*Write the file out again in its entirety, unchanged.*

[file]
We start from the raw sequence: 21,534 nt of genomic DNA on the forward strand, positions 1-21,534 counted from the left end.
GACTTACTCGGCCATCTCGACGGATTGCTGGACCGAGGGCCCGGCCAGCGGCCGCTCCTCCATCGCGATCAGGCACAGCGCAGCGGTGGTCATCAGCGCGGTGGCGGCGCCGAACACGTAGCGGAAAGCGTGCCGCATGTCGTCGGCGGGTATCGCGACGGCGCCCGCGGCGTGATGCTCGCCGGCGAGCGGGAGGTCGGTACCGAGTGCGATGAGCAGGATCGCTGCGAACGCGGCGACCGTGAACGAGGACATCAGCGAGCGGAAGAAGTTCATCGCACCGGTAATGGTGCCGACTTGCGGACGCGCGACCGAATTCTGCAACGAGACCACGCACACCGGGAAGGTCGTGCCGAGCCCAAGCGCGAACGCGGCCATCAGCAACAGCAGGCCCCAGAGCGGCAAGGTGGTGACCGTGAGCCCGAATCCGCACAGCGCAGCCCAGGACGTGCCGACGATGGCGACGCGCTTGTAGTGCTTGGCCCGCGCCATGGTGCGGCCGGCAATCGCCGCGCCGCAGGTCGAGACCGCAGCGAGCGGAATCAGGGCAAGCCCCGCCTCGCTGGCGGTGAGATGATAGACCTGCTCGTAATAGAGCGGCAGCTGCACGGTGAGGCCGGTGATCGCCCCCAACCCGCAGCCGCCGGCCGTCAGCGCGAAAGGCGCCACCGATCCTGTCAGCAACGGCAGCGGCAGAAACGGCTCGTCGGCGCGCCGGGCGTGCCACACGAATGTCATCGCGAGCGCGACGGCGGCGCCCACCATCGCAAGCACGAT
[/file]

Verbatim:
We start from the raw sequence: 21,534 nt of genomic DNA on the forward strand, positions 1-21,534 counted from the left end.
GACTTACTCGGCCATCTCGACGGATTGCTGGACCGAGGGCCCGGCCAGCGGCCGCTCCTCCATCGCGATCAGGCACAGCGCAGCGGTGGTCATCAGCGCGGTGGCGGCGCCGAACACGTAGCGGAAAGCGTGCCGCATGTCGTCGGCGGGTATCGCGACGGCGCCCGCGGCGTGATGCTCGCCGGCGAGCGGGAGGTCGGTACCGAGTGCGATGAGCAGGATCGCTGCGAACGCGGCGACCGTGAACGAGGACATCAGCGAGCGGAAGAAGTTCATCGCACCGGTAATGGTGCCGACTTGCGGACGCGCGACCGAATTCTGCAACGAGACCACGCACACCGGGAAGGTCGTGCCGAGCCCAAGCGCGAACGCGGCCATCAGCAACAGCAGGCCCCAGAGCGGCAAGGTGGTGACCGTGAGCCCGAATCCGCACAGCGCAGCCCAGGACGTGCCGACGATGGCGACGCGCTTGTAGTGCTTGGCCCGCGCCATGGTGCGGCCGGCAATCGCCGCGCCGCAGGTCGAGACCGCAGCGAGCGGAATCAGGGCAAGCCCCGCCTCGCTGGCGGTGAGATGATAGACCTGCTCGTAATAGAGCGGCAGCTGCACGGTGAGGCCGGTGATCGCCCCCAACCCGCAGCCGCCGGCCGTCAGCGCGAAAGGCGCCACCGATCCTGTCAGCAACGGCAGCGGCAGAAACGGCTCGTCGGCGCGCCGGGCGTGCCACACGAATGTCATCGCGAGCGCGACGGCGGCGCCCACCATCGCAAGCACGAT